Republicans have secured a majority in the House of Representatives when the 118th U.S. Congress convenes next January.
The GOP has now won 218 seats after the Associated Press projected that Republican Mike Garcia will win reelection in California’s 27th Congressional District.
Democrats, meanwhile, have secured 209 seats as vote counting continues more than a week after Election Day. Eight seats are still in play.
President Biden congratulated Minority Leader Kevin McCarthy, R-Calif., for his party’s victory.
“In this election, voters spoke clearly about their concerns: the need to lower costs, protect the right to choose, and preserve our democracy,” Biden said in a statement. “I will work with anyone – Republican or Democrat – willing to work with me to deliver results for them.”
While Republicans will have control over the House, their slim majority falls short of the “red tsunami” that many pundits predicted.
Democrats have held the House since winning a majority in the 2018 midterm elections. While Republicans gained ground in the 2020 elections, Democrats maintained a slim majority in single digits for the first two years of President Biden’s term in the White House.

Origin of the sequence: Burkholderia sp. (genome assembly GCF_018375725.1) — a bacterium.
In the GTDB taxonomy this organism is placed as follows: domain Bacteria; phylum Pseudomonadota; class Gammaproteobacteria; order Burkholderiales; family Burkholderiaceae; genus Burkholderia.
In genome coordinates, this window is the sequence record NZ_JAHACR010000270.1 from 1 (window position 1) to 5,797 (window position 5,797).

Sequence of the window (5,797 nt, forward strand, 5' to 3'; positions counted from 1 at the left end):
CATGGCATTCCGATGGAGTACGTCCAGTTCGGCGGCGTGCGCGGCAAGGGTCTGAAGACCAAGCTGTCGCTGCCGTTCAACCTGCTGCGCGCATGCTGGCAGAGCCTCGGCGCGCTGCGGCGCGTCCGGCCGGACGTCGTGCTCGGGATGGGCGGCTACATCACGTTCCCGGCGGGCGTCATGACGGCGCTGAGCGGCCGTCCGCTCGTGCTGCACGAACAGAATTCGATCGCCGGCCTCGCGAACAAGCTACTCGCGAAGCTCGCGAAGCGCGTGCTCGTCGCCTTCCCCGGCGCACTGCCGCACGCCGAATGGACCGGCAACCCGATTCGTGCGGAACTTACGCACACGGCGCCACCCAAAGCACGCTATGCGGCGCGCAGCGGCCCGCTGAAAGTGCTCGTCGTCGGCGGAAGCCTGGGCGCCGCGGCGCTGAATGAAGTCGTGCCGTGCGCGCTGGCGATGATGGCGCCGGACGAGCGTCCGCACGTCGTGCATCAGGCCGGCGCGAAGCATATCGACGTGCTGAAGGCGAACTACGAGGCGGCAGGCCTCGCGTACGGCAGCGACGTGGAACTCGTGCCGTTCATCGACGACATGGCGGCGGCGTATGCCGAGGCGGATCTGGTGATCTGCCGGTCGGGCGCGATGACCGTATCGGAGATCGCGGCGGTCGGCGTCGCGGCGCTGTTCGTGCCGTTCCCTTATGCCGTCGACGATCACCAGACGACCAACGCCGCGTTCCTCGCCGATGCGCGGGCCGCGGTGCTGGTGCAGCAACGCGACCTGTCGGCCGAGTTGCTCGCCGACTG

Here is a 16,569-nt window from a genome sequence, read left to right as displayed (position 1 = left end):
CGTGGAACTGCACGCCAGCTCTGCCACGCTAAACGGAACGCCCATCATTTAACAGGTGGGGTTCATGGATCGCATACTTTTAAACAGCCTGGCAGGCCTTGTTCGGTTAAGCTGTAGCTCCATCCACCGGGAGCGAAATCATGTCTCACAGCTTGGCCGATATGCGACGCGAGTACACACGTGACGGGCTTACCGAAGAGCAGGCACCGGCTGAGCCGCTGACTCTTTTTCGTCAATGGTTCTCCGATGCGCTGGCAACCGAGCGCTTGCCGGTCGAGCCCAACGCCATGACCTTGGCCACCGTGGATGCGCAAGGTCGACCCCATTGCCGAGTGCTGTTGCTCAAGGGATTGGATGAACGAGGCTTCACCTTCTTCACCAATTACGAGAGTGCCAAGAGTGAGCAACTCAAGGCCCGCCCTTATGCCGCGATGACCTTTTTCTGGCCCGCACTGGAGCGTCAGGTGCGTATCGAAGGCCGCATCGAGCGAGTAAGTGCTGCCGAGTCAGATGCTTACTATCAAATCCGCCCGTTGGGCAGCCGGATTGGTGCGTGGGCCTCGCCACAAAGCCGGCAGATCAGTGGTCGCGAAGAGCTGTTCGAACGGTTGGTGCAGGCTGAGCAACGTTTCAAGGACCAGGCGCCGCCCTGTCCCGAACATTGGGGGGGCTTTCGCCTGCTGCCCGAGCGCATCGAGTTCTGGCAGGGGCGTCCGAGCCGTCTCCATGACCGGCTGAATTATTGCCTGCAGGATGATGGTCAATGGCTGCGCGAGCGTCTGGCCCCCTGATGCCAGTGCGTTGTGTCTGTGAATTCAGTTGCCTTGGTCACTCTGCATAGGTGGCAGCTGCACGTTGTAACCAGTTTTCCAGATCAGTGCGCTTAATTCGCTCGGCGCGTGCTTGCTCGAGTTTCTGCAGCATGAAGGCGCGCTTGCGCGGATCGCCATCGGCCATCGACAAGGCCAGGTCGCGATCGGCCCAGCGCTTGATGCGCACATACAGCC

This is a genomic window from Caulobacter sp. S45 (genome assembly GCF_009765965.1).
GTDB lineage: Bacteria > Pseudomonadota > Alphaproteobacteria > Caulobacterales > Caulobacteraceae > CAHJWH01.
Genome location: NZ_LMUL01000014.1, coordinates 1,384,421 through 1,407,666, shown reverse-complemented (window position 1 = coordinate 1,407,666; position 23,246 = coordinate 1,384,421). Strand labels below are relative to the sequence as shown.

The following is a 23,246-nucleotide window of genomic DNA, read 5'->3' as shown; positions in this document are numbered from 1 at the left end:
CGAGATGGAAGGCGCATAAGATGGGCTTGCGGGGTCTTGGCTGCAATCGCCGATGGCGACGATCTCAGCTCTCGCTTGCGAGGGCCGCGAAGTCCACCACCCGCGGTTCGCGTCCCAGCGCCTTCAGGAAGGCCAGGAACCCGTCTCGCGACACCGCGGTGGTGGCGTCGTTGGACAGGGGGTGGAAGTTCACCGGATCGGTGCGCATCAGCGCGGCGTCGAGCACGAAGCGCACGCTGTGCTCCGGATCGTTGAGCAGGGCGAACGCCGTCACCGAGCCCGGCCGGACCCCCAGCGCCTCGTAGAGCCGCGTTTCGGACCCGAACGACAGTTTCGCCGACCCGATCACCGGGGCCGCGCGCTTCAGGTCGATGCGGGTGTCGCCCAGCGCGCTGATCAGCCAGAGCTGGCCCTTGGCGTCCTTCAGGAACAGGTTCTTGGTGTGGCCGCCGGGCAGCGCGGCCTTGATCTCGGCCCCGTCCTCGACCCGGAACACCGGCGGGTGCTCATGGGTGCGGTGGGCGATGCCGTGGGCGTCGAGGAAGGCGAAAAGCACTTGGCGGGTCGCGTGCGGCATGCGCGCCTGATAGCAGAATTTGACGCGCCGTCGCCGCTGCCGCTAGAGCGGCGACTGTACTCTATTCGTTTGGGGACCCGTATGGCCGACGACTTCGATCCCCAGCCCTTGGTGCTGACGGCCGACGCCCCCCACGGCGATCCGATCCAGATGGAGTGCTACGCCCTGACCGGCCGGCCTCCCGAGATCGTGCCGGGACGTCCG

In their efforts to win back the House, Republicans focused the party’s campaign messaging around what voters saw as the issues most important to them, particularly rising crime and the flailing economy.
Democrats largely zeroed in on the issue of abortion following the Supreme Court’s overturning of Roe v. Wade over the summer, as well as what the party described as “threats to democracy,” despite voters largely rating those issues as less important.
House Republicans held leadership elections on Tuesday, with Minority Leader Kevin McCarthy fending off a challenge from more conservative elements of the House Republican Conference. The final vote tally was 188-31, though McCarthy will need 218 votes to become speaker in January.
The GOP has pledged to use control of the House to launch various investigations, including into Hunter Biden’s business dealings, the findings of the Jan. 6 Committee, and the Biden administration’s largely criticized withdrawal from Afghanistan.
The new Congress will officially be sworn into office on Jan. 3, 2023.